Hello there! In this week’s blog we consider the song Brown-Eyed Girl. This is a wonderful pop song from the mid-60s. We will start with the original version by Van Morrison, and then discuss covers of that song by Bruce Springsteen and Steel Pulse.
Van Morrison and Brown-Eyed Girl:
George Ivan “Van” Morrison is one of the greatest soul singers on the planet. He has had a long and illustrious career.
Morrison grew up in Belfast, North Ireland. His father had spent some time in Detroit in the early 1950s, and returned to Ulster with a terrific record collection.
So Van Morrison grew up listening to American jazz, to folksingers such as Pete Seeger, and to classic blues artists like Muddy Waters, Howlin’ Wolf, Sonny Terry and Brownie McGhee.
Morrison obviously was strongly influenced by the music he heard as a youth. An indifferent student in school, he began forming musical groups even as a high school student.
The photo below was taken in 1967 in New York City. From L: Jeff Barry, Bert Berns, Van Morrison, Carmine Denoia (with cigar), and Janet Planet.
Like so many youngsters in the British Isles at that time, Morrison was also inspired by skiffle artist Lonnie Donegan. By the way, it’s astonishing how many British Invasion artists were drawn to pop music because of Donegan’s influence!
Morrison first came to public attention with the band Them, which was formed in the early 60s. They (Them?) had a few hits, but their main claim to fame was the 1964 single Gloria. Although it was released as the B-side of their cover of Baby Please Don’t Go, Gloria became a garage-band classic and was widely covered by other blues-based rockers including The Doors, Patti Smith and Jimi Hendrix.
The song Brown-Eyed Girl has a fascinating back-story. The great 60s impresario Bert Berns had produced Morrison’s group, Them. So when Them folded and Morrison went solo, Berns brought Morrison to New York for a recording session with Berns’ label Bang Records in March 1967.
They recorded a number of tracks, and in particular one of Morrison’s new songs, Brown-Eyed Girl. In this tune, the singer is reminiscing about an earlier happy period in his life, and in particular is remembering a youthful romance.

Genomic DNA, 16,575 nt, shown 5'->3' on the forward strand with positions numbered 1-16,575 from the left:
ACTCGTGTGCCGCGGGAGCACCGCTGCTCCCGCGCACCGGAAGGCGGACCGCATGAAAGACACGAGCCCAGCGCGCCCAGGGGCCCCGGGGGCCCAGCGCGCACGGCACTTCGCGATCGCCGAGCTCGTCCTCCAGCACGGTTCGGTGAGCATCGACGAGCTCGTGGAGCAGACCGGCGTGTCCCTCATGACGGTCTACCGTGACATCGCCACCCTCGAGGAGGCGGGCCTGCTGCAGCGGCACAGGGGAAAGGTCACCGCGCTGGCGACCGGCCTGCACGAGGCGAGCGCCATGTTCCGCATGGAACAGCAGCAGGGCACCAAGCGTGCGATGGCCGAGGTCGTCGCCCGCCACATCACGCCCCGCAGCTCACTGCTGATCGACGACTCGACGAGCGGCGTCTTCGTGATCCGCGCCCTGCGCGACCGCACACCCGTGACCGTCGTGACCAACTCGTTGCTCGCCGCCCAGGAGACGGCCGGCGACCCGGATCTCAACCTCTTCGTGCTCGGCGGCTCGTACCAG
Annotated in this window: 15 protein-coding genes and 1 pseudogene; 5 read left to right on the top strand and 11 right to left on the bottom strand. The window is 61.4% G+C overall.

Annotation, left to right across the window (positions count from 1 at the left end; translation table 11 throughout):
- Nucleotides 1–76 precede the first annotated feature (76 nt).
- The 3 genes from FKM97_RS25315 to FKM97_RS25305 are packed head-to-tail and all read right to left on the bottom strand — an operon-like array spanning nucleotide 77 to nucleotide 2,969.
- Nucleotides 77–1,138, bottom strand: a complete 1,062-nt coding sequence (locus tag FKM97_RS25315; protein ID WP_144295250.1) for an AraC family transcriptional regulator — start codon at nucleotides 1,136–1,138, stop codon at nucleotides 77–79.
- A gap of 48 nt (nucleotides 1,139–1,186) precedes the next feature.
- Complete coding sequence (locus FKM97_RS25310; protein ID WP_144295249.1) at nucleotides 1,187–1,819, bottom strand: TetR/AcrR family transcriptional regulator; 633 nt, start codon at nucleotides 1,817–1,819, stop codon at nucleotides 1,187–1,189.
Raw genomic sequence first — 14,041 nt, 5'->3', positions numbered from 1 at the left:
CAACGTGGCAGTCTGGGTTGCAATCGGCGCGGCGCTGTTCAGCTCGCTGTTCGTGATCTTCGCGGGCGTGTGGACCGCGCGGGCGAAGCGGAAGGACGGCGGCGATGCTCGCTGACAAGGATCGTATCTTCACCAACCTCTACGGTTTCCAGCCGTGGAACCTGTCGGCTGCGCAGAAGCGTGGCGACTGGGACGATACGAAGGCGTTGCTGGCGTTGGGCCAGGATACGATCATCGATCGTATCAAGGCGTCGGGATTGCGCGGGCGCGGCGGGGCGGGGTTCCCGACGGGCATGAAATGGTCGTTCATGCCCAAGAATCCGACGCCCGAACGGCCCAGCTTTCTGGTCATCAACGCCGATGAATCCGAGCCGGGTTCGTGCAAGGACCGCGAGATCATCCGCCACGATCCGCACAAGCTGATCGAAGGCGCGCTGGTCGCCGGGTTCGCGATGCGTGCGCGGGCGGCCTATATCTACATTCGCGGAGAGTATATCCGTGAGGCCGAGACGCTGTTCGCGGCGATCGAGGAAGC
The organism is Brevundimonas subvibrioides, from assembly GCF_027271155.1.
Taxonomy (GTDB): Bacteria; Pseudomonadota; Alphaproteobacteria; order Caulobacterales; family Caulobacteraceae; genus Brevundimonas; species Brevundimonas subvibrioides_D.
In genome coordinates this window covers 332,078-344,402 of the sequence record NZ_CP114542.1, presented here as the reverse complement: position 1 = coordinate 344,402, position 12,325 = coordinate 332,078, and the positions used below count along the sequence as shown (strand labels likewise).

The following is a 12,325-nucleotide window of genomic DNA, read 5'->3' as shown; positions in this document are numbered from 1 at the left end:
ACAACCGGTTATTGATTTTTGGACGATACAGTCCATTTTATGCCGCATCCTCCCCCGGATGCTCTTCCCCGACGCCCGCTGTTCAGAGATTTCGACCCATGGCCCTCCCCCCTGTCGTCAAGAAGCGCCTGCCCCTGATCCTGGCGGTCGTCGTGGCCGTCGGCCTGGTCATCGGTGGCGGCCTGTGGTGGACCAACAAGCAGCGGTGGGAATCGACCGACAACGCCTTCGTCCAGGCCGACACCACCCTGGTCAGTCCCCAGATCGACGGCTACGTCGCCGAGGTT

Hey, where did we go
Days when the rains came?
Down in the hollow
Playing a new game,
Laughing and a-running, hey, hey,
Skipping and a-jumping
In the misty morning fog with
Our, our hearts a-thumping
And you, my brown-eyed girl,
You, my brown-eyed girl.
At the end, the singer laments the fact that their relationship has ended, and that she has gone on her own way. And apparently flashbacks of their romance continue to haunt him.
I saw you just the other day,
My, how you have grown!
… Sometimes I’m overcome thinking about
Makin’ love in the green grass
Behind the stadium with you, my brown-eyed girl.
The perfectionist Morrison took 22 takes to get the version he wanted. And here is the single that was released in June 1967.
What a great song! It starts out with an immediately recognizable guitar intro. The song is propelled by a bouncy, bubbly bass line and lovely keyboards; it begins with a bang and never looks back. The song’s melody is exceptionally catchy, and the tune also features backup vocals from the group Sweet Inspirations.
This lyrics paint such a lovely visual picture. It’s hard to imagine a more succinct summary of youthful exuberance and discovery, love, loss and longing.
By the way, to appease the sensibilities of conservative audiences, Bang Records issued an alternate “cleaned-up” version of the song in which the phrase “making love in the green grass” was replaced by “laughin’ and a-runnin’, hey hey.” What a bummer – the ‘sanitized’ lyrics nearly ruin the entire song. It’s like telling a joke but leaving out the punchline.